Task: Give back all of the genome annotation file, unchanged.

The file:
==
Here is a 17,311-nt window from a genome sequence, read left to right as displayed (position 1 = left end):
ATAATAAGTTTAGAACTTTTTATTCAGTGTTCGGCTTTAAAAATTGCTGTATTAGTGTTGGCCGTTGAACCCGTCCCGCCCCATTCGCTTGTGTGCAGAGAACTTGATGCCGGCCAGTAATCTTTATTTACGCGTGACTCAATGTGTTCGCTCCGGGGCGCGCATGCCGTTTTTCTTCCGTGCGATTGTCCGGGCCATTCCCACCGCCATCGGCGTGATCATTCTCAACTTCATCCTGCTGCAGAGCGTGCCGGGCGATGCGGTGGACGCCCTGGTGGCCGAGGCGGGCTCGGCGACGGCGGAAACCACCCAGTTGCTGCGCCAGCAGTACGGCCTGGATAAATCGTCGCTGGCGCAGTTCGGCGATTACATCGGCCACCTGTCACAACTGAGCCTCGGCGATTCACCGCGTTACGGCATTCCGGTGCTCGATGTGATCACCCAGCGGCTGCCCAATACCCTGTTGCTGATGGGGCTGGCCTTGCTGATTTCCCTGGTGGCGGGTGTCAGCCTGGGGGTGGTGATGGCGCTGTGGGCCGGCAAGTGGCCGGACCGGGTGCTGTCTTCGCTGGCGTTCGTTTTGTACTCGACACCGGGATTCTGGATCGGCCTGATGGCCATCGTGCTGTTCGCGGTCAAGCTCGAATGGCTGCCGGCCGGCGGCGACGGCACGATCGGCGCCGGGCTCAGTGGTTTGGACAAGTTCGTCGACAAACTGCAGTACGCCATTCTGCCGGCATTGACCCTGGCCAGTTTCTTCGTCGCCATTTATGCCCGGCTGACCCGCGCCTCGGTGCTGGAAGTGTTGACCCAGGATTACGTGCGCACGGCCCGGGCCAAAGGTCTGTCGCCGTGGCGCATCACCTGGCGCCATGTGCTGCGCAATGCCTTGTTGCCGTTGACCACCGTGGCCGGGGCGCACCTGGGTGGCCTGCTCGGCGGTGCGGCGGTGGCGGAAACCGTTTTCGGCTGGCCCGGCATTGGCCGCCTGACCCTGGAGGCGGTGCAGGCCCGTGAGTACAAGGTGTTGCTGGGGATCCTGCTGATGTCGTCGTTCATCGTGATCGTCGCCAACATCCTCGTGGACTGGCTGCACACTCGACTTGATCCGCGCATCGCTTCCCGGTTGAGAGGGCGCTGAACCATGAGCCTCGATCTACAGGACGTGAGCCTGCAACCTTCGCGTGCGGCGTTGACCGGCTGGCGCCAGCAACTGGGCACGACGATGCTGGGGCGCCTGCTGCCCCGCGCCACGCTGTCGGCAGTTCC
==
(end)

Here is a 17,311-nt window from a genome sequence, read left to right as displayed (position 1 = left end):
ATAATAAGTTTAGAACTTTTTATTCAGTGTTCGGCTTTAAAAATTGCTGTATTAGTGTTGGCCGTTGAACCCGTCCCGCCCCATTCGCTTGTGTGCAGAGAACTTGATGCCGGCCAGTAATCTTTATTTACGCGTGACTCAATGTGTTCGCTCCGGGGCGCGCATGCCGTTTTTCTTCCGTGCGATTGTCCGGGCCATTCCCACCGCCATCGGCGTGATCATTCTCAACTTCATCCTGCTGCAGAGCGTGCCGGGCGATGCGGTGGACGCCCTGGTGGCCGAGGCGGGCTCGGCGACGGCGGAAACCACCCAGTTGCTGCGCCAGCAGTACGGCCTGGATAAATCGTCGCTGGCGCAGTTCGGCGATTACATCGGCCACCTGTCACAACTGAGCCTCGGCGATTCACCGCGTTACGGCATTCCGGTGCTCGATGTGATCACCCAGCGGCTGCCCAATACCCTGTTGCTGATGGGGCTGGCCTTGCTGATTTCCCTGGTGGCGGGTGTCAGCCTGGGGGTGGTGATGGCGCTGTGGGCCGGCAAGTGGCCGGACCGGGTGCTGTCTTCGCTGGCGTTCGTTTTGTACTCGACACCGGGATTCTGGATCGGCCTGATGGCCATCGTGCTGTTCGCGGTCAAGCTCGAATGGCTGCCGGCCGGCGGCGACGGCACGATCGGCGCCGGGCTCAGTGGTTTGGACAAGTTCGTCGACAAACTGCAGTACGCCATTCTGCCGGCATTGACCCTGGCCAGTTTCTTCGTCGCCATTTATGCCCGGCTGACCCGCGCCTCGGTGCTGGAAGTGTTGACCCAGGATTACGTGCGCACGGCCCGGGCCAAAGGTCTGTCGCCGTGGCGCATCACCTGGCGCCATGTGCTGCGCAATGCCTTGTTGCCGTTGACCACCGTGGCCGGGGCGCACCTGGGTGGCCTGCTCGGCGGTGCGGCGGTGGCGGAAACCGTTTTCGGCTGGCCCGGCATTGGCCGCCTGACCCTGGAGGCGGTGCAGGCCCGTGAGTACAAGGTGTTGCTGGGGATCCTGCTGATGTCGTCGTTCATCGTGATCGTCGCCAACATCCTCGTGGACTGGCTGCACACTCGACTTGATCCGCGCATCGCTTCCCGGTTGAGAGGGCGCTGAACCATGAGCCTCGATCTACAGGACGTGAGCCTGCAACCTTCGCGTGCGGCGTTGACCGGCTGGCGCCAGCAACTGGGCACGACGATGCTGGGGCGCCTGCTGCCCCGCGCCACGCTGTCGGCAGTTCC